Efforts are underway to make it illegal to swim in the Indiana waters of Lake Michigan when rip current conditions are deemed dangerous.
“Are people so bold so that they think they they're invulnerable, nothing can stop them?” said Ind. Sen. Jim Arnold, (D) LaPorte. “We’ve got to protect people from their own selves sometimes.”
According to the National Weather Service, 78 swimmers have died in Lake Michigan rip currents over the past 10 years, while another 230 had to be rescued.
Sen. Arnold is drafting a bill to legally ban swimming in the Indiana waters of Lake Michigan’s Indiana whenever the National Weather Service issued a rip current warning. “What can you do if a person goes into the water during a rip tide warning, rip current warning; what do you do? You tell him to get out of the water, if he refuses, what are you going to do? There's no law that says he's violating anything other than stupidity.”
Sen. Arnold knows better than most—the dangers posed by Lake Michigan. “It’s always been an issue to me. I lost a brother in July of 1959, but it wasn’t a rip current, he drowned in Lake Michigan.”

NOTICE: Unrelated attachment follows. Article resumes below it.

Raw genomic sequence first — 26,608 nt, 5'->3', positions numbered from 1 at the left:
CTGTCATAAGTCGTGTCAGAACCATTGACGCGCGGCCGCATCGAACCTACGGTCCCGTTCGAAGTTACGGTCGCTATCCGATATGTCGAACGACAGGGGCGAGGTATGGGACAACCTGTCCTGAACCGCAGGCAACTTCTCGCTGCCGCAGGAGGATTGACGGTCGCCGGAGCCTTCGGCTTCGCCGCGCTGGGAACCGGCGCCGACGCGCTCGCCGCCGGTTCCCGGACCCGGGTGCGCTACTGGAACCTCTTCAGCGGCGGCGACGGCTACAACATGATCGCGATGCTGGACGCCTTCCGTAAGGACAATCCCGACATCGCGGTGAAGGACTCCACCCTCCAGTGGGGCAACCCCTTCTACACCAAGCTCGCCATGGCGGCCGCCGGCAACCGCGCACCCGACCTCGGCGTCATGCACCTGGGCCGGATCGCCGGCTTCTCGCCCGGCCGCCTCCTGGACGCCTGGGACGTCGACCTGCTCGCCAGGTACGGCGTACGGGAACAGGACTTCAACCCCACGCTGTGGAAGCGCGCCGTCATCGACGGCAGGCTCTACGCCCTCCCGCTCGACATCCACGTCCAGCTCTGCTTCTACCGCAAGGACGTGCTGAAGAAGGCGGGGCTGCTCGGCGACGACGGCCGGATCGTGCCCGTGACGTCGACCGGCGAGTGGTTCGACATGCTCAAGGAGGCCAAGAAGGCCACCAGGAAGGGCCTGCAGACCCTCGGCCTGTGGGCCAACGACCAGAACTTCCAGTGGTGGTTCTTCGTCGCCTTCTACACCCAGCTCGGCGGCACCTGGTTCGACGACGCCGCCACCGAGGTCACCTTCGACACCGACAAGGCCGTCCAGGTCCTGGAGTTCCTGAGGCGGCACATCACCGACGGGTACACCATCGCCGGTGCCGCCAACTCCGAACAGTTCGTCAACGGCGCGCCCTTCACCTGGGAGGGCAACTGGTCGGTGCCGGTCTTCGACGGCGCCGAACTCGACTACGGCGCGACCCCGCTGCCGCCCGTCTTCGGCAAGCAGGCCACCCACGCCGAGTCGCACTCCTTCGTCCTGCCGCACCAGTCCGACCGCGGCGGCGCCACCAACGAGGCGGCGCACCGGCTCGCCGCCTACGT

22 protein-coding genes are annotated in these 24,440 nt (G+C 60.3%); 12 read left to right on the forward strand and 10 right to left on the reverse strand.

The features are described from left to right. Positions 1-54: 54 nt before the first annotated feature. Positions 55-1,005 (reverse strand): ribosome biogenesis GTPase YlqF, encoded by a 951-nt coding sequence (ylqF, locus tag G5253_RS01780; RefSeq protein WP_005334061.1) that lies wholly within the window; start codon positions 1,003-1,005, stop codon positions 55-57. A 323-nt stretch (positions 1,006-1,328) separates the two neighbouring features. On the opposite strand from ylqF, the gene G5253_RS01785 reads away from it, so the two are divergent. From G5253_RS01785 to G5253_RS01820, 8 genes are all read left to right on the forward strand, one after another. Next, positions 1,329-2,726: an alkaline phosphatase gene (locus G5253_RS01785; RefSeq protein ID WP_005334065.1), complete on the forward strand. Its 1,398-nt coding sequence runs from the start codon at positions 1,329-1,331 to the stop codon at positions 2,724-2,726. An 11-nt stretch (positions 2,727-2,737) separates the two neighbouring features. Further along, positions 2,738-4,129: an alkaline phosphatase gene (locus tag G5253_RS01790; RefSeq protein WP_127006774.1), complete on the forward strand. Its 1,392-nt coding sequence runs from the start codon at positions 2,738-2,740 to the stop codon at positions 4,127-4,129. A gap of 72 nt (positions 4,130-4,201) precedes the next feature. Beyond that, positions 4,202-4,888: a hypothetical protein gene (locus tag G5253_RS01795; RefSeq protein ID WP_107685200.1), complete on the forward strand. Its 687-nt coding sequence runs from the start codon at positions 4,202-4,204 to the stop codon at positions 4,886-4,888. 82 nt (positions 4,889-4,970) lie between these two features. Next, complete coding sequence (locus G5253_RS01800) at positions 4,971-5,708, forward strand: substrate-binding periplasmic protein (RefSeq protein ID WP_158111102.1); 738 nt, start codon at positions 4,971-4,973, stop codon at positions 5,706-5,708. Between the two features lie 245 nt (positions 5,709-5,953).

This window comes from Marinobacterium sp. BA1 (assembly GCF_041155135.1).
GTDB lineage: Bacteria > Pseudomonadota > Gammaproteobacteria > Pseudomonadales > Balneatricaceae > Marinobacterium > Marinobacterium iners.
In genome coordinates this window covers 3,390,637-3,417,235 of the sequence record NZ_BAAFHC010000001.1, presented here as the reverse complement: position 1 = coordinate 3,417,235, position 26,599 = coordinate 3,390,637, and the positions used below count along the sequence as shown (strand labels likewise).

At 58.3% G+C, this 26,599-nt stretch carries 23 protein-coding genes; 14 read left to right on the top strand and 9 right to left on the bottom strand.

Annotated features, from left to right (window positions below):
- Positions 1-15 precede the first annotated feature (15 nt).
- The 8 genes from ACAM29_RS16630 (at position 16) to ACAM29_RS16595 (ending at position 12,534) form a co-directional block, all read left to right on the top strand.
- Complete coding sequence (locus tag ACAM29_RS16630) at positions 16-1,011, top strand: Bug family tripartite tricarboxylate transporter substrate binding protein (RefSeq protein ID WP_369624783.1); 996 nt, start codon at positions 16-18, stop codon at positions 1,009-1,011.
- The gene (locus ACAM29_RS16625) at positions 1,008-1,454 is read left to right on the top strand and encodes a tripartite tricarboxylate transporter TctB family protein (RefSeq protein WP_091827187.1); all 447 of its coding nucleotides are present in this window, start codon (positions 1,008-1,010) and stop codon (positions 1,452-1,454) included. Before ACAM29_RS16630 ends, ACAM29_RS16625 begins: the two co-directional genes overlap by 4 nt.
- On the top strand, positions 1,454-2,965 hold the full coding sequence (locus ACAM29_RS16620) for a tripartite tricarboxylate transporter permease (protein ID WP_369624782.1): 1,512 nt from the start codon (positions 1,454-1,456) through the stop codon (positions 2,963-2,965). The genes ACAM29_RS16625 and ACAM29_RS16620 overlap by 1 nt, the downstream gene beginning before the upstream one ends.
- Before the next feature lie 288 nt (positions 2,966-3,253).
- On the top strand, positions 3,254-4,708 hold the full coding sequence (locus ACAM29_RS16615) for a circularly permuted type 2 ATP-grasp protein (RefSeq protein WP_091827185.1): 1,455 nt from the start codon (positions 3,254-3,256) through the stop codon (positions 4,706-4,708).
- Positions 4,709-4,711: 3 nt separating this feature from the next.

Five decades later, the dangers posed by the lake, and rip currents are more clearly spelled out--yet too often ignored.
“Beaches that are government owned or have public access, signs would be posted explaining what rip currents are, and that if you enter the water once a rip current tide has been issued then you're subject to arrest,” said Sen. Arnold.
A first offense would be considered a class B infraction and the violator would receive a ticket. The maximum fine would be $1,000.
“I definitely don’t think that there’s enough manpower to really police the beaches like they need to be policed,” said Shawn Kaczmark of Long Beach, upon learning of the proposal. “I really don't think you can legislate the ability for people to be smart and to really treat the lake as being dangerous, I think that's a real hard thing to do and I don’t think that ultimately the ability to give a ticket out for something like that would really add anything of any real value.”
Susan Borman of Michigan City was in favor of the proposal. “I think it’s a really good law, they should pass it. There's been too many people that's been killed and stuff and doesn't even look for the warning signs at all.”
The bill would exempt those who want to surf Lake Michigan provided they wore the proper safety gear.
Lifeguards would not be able to write tickets, but could call the police if they witnessed violations.